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Customer Reviews

4.3 out of 5 stars
4.3 out of 5 stars
Size: Version10|Change
Price:£16.45+ Free shipping with Amazon Prime
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on 9 May 2010
First impressions are good. The receivers are a little bulky, about the size of a nightlight, but feel very solid and hold the piggybacking plug tightly.

The handset and receivers are paired by setting matching patterns on a row of five switches, which will allow multiple sets of handsets and receivers to be used without interfering with each other.

As they use radio rather than infrared, you don't need a clear line of sight for them to work.
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on 28 September 2010
Specification was lacking from Amazon page at the time of purchase. Power handling capacity is 1kW max. Insertion of 13 amp plug / device does require some force, as one reviewer states; this is not a problem with the safety shutter, it appears the plug pins are just a very tight fit. Set-up, which uses recessed circuit board switches, is fairly straightforward, only requiring a small screwdriver, metal nail file etc. Good instruction book. Remote control works throughout house without any problem. Remote controller and controlled sockets appear mechanically substantial. Electronics in the remote controller are built on a substantial printed circuit board. Uses a miniature 12V battery (A23) to power the controller - this is not as widely stocked as, say AA, but is not difficult to obtain.
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on 31 July 2010
I bought these on the strength of T Griffin's review & I thank him for it. The Brennenstuhl sockets are very well made, with a nice transmitter. They are also quite compact, compared with my previous remote-controlled sockets. The transmission range is also good: I can operate the sockets from anywhere in my house. A nice touch is the red indicator that lets you know that the socket has turned on. Some other brands don't have this feature, which is a pity as it's quite useful.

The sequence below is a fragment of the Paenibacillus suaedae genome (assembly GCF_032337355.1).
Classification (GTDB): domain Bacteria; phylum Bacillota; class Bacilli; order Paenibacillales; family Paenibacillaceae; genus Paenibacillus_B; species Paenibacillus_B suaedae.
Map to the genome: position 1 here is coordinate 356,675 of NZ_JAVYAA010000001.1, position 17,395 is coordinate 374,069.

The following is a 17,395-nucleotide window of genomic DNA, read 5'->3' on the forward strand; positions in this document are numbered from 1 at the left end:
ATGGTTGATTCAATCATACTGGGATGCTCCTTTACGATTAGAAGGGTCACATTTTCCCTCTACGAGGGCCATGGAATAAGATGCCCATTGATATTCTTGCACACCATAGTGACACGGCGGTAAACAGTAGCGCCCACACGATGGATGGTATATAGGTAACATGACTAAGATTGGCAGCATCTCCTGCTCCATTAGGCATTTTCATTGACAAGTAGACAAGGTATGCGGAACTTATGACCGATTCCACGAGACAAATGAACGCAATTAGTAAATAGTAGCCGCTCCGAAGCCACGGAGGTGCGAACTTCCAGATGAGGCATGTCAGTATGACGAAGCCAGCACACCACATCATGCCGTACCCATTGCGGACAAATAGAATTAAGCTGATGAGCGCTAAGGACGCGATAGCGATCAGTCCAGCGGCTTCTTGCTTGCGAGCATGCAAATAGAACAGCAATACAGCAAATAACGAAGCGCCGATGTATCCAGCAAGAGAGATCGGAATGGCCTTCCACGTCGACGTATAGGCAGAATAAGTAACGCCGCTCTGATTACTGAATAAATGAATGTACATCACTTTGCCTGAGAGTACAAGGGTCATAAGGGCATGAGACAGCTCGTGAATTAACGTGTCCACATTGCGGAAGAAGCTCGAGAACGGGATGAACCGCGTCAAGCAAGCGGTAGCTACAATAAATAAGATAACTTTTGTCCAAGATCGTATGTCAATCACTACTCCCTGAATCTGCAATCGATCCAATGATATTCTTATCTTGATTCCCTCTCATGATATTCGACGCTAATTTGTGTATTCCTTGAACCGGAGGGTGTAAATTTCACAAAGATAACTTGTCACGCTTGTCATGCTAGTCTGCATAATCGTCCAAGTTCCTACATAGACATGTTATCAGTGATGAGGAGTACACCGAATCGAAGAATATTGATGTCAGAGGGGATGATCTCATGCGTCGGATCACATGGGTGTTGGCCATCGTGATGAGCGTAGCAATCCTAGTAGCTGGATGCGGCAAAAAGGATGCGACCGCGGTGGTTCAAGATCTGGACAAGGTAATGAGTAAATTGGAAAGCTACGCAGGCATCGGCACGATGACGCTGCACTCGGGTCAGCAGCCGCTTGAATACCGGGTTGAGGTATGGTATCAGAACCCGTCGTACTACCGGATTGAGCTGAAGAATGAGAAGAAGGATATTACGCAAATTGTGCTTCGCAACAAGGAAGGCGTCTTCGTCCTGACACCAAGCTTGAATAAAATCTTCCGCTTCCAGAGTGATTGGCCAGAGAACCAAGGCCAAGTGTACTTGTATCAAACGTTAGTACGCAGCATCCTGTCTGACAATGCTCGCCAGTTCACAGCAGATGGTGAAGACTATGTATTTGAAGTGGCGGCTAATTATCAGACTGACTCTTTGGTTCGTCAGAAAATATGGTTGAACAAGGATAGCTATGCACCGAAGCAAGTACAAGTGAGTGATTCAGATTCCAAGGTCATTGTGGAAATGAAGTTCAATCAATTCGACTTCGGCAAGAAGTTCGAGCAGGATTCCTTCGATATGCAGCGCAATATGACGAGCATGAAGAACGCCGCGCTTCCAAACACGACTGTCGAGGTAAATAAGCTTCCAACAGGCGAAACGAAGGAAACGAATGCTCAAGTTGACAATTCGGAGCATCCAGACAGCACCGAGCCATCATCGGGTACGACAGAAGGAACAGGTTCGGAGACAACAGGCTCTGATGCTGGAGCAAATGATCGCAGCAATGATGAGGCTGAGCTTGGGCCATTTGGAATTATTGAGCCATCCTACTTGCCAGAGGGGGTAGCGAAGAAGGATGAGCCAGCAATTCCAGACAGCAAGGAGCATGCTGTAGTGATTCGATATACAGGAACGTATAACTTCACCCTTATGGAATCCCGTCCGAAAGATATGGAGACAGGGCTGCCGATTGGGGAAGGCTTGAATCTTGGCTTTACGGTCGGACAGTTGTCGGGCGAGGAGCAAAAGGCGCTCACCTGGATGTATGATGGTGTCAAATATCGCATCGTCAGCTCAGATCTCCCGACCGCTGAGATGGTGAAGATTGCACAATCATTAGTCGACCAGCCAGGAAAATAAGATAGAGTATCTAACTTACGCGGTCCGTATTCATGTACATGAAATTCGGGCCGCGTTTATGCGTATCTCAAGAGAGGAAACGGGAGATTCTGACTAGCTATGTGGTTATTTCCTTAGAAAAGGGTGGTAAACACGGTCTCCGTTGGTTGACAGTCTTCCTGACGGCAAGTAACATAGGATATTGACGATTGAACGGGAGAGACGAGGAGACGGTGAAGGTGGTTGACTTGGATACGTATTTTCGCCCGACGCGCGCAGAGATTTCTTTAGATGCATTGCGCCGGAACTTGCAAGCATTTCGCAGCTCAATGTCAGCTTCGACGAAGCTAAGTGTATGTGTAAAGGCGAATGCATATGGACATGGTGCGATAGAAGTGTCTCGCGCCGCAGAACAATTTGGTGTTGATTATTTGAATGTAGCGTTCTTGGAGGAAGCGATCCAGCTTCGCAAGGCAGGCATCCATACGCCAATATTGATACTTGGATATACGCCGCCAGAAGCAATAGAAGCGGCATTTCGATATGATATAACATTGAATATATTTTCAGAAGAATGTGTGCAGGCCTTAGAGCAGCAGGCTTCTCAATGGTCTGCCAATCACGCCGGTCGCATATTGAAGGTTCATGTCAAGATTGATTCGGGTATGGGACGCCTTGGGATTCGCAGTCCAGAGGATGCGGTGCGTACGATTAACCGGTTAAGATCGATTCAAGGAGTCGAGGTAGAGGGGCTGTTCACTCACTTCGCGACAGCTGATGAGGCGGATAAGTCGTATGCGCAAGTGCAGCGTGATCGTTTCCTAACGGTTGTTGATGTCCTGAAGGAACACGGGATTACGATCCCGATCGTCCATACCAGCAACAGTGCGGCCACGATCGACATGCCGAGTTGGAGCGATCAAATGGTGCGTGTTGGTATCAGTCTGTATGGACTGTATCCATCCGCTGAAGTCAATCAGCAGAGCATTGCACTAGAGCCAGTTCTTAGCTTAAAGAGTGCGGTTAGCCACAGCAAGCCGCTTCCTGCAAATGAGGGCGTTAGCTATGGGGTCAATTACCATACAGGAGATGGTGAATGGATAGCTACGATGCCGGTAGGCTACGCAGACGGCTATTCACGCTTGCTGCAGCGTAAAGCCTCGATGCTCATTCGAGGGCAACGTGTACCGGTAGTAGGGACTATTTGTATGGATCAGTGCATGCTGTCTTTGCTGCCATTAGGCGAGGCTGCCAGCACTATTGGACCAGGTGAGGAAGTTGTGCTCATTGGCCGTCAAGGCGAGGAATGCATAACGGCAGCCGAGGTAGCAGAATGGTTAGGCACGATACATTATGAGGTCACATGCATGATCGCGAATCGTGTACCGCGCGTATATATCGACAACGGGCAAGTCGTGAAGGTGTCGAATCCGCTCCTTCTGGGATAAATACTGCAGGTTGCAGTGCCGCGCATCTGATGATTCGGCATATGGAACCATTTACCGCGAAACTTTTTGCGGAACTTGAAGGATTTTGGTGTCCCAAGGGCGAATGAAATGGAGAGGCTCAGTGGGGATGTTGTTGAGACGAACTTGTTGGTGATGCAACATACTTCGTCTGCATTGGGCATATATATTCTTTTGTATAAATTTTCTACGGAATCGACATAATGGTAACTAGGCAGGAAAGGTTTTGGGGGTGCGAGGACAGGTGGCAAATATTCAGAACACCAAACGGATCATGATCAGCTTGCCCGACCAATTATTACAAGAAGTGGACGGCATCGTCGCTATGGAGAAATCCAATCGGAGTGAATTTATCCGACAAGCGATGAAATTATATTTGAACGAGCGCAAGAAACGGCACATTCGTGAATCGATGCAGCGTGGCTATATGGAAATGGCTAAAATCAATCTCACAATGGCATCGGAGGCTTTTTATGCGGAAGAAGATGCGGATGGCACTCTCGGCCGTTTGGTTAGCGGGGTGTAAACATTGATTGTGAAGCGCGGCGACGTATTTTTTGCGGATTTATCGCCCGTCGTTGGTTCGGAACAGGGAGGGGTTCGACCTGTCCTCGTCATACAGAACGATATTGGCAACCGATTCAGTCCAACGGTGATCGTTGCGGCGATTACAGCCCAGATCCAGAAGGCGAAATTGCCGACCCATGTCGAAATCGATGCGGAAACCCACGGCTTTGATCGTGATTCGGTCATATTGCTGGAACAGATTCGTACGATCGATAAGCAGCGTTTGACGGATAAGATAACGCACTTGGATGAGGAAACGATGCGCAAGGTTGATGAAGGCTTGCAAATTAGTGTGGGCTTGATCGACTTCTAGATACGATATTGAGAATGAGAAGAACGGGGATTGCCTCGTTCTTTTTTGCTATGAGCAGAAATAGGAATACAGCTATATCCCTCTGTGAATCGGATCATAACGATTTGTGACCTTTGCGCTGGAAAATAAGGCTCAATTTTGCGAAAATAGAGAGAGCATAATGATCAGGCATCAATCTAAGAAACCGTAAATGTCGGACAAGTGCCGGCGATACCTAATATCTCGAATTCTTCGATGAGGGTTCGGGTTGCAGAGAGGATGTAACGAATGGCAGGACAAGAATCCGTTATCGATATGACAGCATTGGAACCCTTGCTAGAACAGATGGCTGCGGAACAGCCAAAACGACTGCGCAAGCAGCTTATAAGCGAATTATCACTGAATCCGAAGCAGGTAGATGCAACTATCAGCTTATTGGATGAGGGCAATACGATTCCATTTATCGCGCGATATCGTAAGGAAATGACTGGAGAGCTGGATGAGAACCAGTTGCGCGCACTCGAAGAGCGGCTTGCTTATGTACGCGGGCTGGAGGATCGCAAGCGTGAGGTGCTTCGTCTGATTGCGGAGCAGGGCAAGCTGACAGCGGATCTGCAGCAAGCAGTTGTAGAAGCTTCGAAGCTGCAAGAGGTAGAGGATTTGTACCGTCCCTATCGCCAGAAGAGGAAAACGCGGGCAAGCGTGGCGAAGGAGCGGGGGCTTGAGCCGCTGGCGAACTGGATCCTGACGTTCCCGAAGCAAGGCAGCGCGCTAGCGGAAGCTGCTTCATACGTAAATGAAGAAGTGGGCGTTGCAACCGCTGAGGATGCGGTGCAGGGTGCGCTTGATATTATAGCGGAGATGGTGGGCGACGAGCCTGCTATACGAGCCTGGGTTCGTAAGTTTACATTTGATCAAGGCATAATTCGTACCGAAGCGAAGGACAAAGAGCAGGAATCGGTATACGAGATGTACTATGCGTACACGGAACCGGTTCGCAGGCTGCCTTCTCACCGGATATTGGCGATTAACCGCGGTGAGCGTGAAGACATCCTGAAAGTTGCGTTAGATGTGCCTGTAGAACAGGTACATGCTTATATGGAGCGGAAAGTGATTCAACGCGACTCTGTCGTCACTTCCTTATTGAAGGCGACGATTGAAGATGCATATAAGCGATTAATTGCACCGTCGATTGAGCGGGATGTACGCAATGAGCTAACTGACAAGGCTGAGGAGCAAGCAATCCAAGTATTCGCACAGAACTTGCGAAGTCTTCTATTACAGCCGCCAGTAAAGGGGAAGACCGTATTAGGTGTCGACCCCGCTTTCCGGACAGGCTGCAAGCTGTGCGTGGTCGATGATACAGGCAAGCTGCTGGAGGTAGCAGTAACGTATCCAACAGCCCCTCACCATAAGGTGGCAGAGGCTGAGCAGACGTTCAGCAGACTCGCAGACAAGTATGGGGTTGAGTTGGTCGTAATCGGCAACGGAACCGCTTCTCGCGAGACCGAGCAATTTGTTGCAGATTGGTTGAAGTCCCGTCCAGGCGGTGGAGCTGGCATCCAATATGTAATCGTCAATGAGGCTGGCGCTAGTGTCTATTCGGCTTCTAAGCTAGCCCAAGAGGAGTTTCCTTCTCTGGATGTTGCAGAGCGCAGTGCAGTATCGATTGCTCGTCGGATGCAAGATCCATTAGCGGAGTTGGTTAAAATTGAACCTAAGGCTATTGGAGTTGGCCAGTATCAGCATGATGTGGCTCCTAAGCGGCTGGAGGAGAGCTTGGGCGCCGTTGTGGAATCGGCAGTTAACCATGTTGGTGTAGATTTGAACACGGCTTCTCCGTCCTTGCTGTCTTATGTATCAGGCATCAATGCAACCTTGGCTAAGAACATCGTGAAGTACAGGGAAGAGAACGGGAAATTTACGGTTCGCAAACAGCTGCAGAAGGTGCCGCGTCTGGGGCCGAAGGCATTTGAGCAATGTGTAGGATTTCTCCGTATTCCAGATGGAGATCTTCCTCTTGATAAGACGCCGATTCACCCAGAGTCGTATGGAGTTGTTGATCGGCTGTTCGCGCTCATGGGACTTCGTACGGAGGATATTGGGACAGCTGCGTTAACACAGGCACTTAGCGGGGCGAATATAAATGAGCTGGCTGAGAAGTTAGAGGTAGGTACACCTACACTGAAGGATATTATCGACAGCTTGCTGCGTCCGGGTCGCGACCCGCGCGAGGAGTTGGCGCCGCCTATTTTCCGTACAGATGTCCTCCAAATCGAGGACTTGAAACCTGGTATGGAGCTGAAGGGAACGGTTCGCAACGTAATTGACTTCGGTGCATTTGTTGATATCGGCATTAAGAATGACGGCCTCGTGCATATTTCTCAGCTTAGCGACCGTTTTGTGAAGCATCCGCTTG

Setting up the sockets is fairly easy, but some people may not agree with this. To set them up, you have to arrange a row of dip-switches on the remote, then remove the covers on each socket & set them up individually. As I am used to setting up electronics, it was easy for me, but I envisage that inexperienced people could struggle for a while. You also need some small Jeweller's screwdrivers (or similar) to facilitate set-up.

It would help if Brannenstuhl supplied the sockets with the most popular setting already programmed in, then they would work sraight from the box. Another point that Brannenstuhl should look at is the 13 Amp socket. With a name like Brannenstuhl, you may guess that these sockets originate outside Britain. When you plug in an appliance, this becomes more obvious, as you really have to apply pressure to get the plug home. This seems to be a slight design flaw, as the UK earth pin is supposed to open the Line & Neutral shutters for smooth access, & this doesn't fully happen with the Brannenstuhl sockets. It isn't a major snag. but, if you purchase these sockets, you should be aware of it.

In summary, these are the best remote sockets I have used to date, & I have reviewed three types for Amazon. Just bear in mind the (very minor) problems. If Brannenstuhl sort these out, they are easily worth 5 stars
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on 24 November 2012
The instructions that come with this item are not very clear to say the least.
So hopefully the following will make more sense.
First you need to label each plug "A"; "B" & "C". These letters will correspond to the letters on the Remote Control.
At the back of each plug is a small screw which you have to unscrew and remove the cover.
Inside you will see some very small switches, they are numbered 1;2;3;4;5;A;B;C;D.
The factory setting is for all of these to be down except "D" which is up.
First push the "D" switch down & the "A" switch up (on the "A" plug, you'll do the same on plugs "B" & "C", but pushing up their respective letter.).
Now you have to choose a code using the numbers 1 - 5. You use the same code on all the plugs, plus the remote control. For example you may use 1;2;3 - You simply push up the switches 1;2;3 & you will already have pushed up the corresponding plug letter.
Do the same on the remote control, (Where the battery is) no letters on the remote control switches. That's it, plug in your device and the left-hand button switches the device on & the right-hand switches it off. Note the "D" switch is not used.
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on 14 December 2010
Great units! they work anywhere in the house from a controller in any room, so really user friendly.
Beware of the 1000W max loading on them though. Do NOT, like us, plug in a hoover into the multiplug connected to one. We did and it burnt it out!! Pity there is no fuse in the unit, a surprising omission for units that connect to 13 amp sockets to burn out at 4.5 Amps!!
I am buying some more, just to replace that one. Fingers crossed that the new ones are on the same frequency range as the first 3.Brennenstuhl Energy Efficient Remote Control Mains Socket Set with 3 Receivers
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on 11 May 2012
The product arrived on time and was well packed for shipment.

Setting up the receivers to work with the remote control was simplicity itself. The only tool required is a screwdriver with a small Phillips head bit and a small flat head bit.